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Editorial: Funeral protests

Wednesday, March 16, 2011

It's a fine line: Where does free speech end and criminal activity begin? While yelling "fire" in a crowded theater is often cited as abuse of First Amendment rights, there are other examples of similarly irresponsible behavior. The latest example is the protests of military funerals -- a practice adopted by some members of the Westboro Baptist Church.

There's little question that protesting the funerals of our country's bravest individuals is in abhorrently bad taste. But is this behavior covered under the First Amendment? According to members in the Missouri House, absolutely not.

The House recently passed legislation that would restrict funeral protests. The legislation would make protesting within 500 feet two hours before and after a funeral a misdemeanor. The 500-foot limit applies to cemeteries, mortuaries, churches or other worship centers.

The U.S. Supreme Court has also chimed in on this issue. While legislation in Missouri deals with a criminal offense, the high court recently ruled that protestors cannot be sued for civil damages as a result of the emotional pain they inflict through their funeral demonstrations.

Our First Amendment rights are a precious thing. And while our freedom of speech should be protected, the Missouri House has acted appropriately in limiting when and where these protests can take place. The families of slain soldiers have gone through a great deal of pain and suffering as it is. By passing this legislation, House members have voted to ensure that a few disingenuous protesters don't ruin a family's chance to say their final goodbyes to a loved one in peace.

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This is truly an issue of civics, freedom, democracy and common decency. The horrible irony is that American soldiers have died fighting for the 'right' of fellow Americans to assemble and associate freely; and voice their opinion.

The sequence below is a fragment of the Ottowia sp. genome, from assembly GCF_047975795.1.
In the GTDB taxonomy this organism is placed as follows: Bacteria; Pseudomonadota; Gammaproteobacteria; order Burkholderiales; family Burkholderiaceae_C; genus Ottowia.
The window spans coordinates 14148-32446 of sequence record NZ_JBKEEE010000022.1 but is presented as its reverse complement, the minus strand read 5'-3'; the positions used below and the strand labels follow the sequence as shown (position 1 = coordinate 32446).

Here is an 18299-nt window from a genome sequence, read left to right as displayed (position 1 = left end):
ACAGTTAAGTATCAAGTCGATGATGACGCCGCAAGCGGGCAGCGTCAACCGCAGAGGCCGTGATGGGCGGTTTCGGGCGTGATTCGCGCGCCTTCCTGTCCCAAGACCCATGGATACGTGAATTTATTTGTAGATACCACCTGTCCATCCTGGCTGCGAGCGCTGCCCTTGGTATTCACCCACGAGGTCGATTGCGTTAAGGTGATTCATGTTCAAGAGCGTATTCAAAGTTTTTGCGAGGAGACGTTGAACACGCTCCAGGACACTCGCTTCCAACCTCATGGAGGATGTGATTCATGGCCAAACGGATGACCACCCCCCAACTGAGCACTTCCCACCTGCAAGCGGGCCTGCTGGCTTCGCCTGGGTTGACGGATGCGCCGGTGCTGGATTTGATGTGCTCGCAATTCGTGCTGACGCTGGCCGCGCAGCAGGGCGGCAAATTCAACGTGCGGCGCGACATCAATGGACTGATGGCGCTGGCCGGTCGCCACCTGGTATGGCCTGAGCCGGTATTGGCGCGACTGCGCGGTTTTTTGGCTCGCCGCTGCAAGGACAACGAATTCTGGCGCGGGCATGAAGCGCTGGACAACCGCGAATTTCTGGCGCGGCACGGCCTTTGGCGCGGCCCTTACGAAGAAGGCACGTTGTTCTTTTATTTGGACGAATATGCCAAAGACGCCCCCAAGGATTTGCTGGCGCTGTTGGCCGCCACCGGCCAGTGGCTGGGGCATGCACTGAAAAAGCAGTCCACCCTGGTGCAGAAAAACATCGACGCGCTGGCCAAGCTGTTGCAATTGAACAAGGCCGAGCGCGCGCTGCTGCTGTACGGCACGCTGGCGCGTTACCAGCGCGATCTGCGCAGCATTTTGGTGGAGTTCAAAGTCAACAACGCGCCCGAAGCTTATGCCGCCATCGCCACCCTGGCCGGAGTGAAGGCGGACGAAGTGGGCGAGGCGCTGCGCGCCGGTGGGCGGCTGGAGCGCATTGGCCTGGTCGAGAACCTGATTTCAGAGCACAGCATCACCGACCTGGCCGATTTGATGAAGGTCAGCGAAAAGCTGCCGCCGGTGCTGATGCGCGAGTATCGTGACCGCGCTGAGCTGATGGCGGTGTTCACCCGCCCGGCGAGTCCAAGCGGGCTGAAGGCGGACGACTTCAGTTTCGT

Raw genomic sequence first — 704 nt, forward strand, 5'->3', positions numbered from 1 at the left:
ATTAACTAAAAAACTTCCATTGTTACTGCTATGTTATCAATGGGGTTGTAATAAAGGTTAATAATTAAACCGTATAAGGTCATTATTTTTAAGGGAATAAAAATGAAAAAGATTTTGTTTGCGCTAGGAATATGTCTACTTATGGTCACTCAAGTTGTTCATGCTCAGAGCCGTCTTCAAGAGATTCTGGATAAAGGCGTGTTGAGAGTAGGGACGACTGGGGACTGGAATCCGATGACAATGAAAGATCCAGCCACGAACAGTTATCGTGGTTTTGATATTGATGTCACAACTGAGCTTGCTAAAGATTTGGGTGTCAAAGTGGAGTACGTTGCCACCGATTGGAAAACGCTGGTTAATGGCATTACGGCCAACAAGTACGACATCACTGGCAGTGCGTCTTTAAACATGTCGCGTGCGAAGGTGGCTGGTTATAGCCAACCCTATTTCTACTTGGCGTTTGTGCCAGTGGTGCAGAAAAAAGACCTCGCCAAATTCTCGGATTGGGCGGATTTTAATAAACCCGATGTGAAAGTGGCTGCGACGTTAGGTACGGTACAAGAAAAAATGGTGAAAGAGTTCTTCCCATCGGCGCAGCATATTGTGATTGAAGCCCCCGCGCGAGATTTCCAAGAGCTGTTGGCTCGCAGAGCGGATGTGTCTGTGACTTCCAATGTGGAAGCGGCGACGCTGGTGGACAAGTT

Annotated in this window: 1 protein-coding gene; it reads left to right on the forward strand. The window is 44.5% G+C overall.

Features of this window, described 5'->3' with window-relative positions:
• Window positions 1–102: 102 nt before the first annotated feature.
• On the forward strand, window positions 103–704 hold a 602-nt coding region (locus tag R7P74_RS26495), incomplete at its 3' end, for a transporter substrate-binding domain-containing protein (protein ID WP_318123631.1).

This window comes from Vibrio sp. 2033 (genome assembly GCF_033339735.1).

It appears that this group of American citizens is bastardizing that 'right' to incite the emotions of extraordinary people to draw attention to themselves. It's this attention, I imagine, that attracts followers and donations to their pitiful cause. It's sad really.

What is truly right is a tough call. I cannot blame for folks for being angry and for our lawmakers to respond accordingly - hopefully in an appropriate fashion.

We must not fall into this group's trap. Ignoring them the best action we can take, paying as little attention to their silly chants and threats to disrupt is the better medicine.

Those who ride with us and follow our lead know that we have two missions - assist grieving family and freinds in honoring our fallen heros; and doing what we can to make uninvited guests look and feel as small as they are.

The media here has done a pretty good job not 'advertising' for these people. Thank you.

Randy Dunn

Senior Ride Captain

SE Missouri

Patriot Guard Riders

-- Posted by Ride Captain on Wed, Mar 16, 2011, at 7:56 AM

Well said Mr. Dunn

-- Posted by FreedomFadingFast on Wed, Mar 16, 2011, at 1:51 PM

What are Fred Phelps and the WBC afraid of? Rainbows? Unicorns? A flaming pink queer apocalypse? I attempted to address this with a portrait of the good reverend on my artist's blog at http://dregstudiosart.blogspot.com/2011/... Drop in and let me know what you think!

-- Posted by dregstudios on Wed, Mar 16, 2011, at 2:21 PM

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